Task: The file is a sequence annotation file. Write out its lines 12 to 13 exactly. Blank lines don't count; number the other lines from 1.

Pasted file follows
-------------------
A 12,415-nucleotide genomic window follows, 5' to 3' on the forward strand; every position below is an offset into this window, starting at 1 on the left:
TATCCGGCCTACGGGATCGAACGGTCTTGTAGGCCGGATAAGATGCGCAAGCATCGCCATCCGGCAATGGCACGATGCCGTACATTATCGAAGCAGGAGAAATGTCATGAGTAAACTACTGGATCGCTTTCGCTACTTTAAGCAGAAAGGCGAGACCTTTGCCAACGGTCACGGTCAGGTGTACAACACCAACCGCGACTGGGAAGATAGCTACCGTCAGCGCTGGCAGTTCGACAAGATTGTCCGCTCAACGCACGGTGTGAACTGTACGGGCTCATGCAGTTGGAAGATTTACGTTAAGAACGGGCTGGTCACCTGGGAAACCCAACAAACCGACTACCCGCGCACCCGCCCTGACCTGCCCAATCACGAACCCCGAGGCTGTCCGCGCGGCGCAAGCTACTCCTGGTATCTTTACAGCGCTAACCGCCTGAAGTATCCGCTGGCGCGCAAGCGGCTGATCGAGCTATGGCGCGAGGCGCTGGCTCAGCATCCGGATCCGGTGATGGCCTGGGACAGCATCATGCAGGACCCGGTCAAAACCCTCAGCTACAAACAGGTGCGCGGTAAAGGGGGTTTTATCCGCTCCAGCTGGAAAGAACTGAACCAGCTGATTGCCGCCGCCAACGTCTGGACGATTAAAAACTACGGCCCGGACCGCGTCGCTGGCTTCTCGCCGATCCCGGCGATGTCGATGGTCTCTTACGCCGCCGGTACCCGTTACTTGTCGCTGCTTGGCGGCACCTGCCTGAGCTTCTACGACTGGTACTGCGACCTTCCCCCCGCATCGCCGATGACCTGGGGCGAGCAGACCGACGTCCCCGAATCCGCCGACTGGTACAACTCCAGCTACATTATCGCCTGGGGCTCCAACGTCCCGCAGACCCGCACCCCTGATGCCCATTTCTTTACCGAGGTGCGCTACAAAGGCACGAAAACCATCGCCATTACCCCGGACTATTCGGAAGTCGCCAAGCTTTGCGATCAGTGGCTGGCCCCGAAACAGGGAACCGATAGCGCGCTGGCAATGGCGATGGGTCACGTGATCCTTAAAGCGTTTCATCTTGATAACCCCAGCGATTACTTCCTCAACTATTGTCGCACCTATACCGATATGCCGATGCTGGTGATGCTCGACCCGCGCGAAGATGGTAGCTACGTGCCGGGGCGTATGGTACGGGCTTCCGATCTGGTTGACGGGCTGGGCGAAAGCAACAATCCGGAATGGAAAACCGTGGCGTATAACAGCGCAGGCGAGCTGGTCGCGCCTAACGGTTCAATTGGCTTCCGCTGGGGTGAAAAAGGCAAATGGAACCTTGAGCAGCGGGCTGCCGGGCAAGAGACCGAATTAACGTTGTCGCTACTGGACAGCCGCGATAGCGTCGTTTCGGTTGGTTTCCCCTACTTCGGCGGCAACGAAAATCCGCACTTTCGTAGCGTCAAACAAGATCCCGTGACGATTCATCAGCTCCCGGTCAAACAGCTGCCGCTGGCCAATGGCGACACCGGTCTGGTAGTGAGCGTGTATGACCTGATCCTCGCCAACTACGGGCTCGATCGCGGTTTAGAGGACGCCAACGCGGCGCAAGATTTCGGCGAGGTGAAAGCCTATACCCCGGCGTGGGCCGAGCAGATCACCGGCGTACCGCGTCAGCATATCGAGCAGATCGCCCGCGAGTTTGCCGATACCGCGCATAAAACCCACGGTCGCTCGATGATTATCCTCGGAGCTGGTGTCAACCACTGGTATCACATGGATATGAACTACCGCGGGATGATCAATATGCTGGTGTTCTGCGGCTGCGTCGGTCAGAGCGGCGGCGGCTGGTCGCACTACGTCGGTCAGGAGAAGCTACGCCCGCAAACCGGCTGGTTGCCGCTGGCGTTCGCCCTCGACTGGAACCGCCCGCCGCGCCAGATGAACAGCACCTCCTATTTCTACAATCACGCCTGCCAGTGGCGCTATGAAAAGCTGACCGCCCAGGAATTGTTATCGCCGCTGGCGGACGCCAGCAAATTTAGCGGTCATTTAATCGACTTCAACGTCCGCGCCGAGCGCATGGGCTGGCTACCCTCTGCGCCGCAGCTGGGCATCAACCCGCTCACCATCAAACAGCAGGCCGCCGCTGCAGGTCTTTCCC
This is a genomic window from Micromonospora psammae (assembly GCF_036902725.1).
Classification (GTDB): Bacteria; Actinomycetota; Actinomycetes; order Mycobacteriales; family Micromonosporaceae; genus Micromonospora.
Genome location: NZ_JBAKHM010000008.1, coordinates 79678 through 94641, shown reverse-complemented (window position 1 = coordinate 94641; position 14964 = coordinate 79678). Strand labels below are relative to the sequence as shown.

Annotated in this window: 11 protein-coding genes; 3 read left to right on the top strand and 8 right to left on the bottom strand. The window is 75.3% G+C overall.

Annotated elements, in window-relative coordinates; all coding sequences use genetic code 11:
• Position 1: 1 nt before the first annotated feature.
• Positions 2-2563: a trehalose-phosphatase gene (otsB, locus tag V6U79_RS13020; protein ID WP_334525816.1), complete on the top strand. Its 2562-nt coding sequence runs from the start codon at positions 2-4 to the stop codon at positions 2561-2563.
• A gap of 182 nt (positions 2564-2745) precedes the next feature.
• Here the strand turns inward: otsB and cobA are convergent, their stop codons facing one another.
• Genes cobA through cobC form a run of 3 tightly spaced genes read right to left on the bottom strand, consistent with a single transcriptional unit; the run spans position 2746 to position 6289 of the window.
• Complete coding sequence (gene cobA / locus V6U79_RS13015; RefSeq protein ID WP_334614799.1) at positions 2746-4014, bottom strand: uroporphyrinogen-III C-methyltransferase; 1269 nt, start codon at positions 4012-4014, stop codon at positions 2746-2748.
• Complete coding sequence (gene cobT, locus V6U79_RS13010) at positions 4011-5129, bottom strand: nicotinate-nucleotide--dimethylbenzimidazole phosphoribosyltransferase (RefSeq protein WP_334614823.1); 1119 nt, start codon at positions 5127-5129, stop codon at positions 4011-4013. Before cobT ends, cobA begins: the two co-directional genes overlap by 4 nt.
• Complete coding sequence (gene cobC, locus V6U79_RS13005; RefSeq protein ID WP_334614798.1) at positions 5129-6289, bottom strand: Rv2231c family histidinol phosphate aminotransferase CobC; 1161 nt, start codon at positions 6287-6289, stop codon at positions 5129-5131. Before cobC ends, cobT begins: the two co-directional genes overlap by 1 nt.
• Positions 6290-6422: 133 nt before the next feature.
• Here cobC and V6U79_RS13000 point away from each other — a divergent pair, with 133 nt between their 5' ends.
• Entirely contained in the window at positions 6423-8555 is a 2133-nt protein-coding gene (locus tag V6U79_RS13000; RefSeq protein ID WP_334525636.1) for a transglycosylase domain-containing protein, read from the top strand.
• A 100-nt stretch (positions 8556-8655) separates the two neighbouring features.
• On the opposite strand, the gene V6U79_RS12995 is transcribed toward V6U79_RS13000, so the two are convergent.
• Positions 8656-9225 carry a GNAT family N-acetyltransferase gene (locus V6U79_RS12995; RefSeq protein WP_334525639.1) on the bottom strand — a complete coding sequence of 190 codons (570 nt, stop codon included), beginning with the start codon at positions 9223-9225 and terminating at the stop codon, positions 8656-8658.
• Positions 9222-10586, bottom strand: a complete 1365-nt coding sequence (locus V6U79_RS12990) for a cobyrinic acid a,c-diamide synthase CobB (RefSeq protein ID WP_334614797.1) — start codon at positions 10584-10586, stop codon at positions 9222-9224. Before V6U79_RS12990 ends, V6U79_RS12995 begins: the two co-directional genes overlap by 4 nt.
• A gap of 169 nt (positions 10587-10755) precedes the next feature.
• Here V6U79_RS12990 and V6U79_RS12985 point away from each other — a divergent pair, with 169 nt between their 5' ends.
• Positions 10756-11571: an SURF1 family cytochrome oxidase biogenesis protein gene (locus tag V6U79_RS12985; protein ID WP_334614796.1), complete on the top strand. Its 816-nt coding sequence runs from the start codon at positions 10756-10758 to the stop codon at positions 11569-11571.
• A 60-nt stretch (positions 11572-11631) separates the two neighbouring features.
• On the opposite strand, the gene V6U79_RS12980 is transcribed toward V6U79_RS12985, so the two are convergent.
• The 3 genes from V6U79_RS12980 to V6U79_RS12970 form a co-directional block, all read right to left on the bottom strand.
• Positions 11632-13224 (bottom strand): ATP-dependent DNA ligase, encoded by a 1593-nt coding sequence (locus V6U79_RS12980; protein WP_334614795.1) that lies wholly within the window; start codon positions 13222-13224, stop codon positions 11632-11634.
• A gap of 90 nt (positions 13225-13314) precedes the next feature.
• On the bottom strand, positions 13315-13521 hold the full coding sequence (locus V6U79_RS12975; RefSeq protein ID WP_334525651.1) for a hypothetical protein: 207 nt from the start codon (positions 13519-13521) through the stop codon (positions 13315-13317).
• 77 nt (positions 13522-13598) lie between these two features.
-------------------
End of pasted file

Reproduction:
• Genes cobA through cobC form a run of 3 tightly spaced genes read right to left on the bottom strand, consistent with a single transcriptional unit; the run spans position 2746 to position 6289 of the window.
• Complete coding sequence (gene cobA / locus V6U79_RS13015; RefSeq protein ID WP_334614799.1) at positions 2746-4014, bottom strand: uroporphyrinogen-III C-methyltransferase; 1269 nt, start codon at positions 4012-4014, stop codon at positions 2746-2748.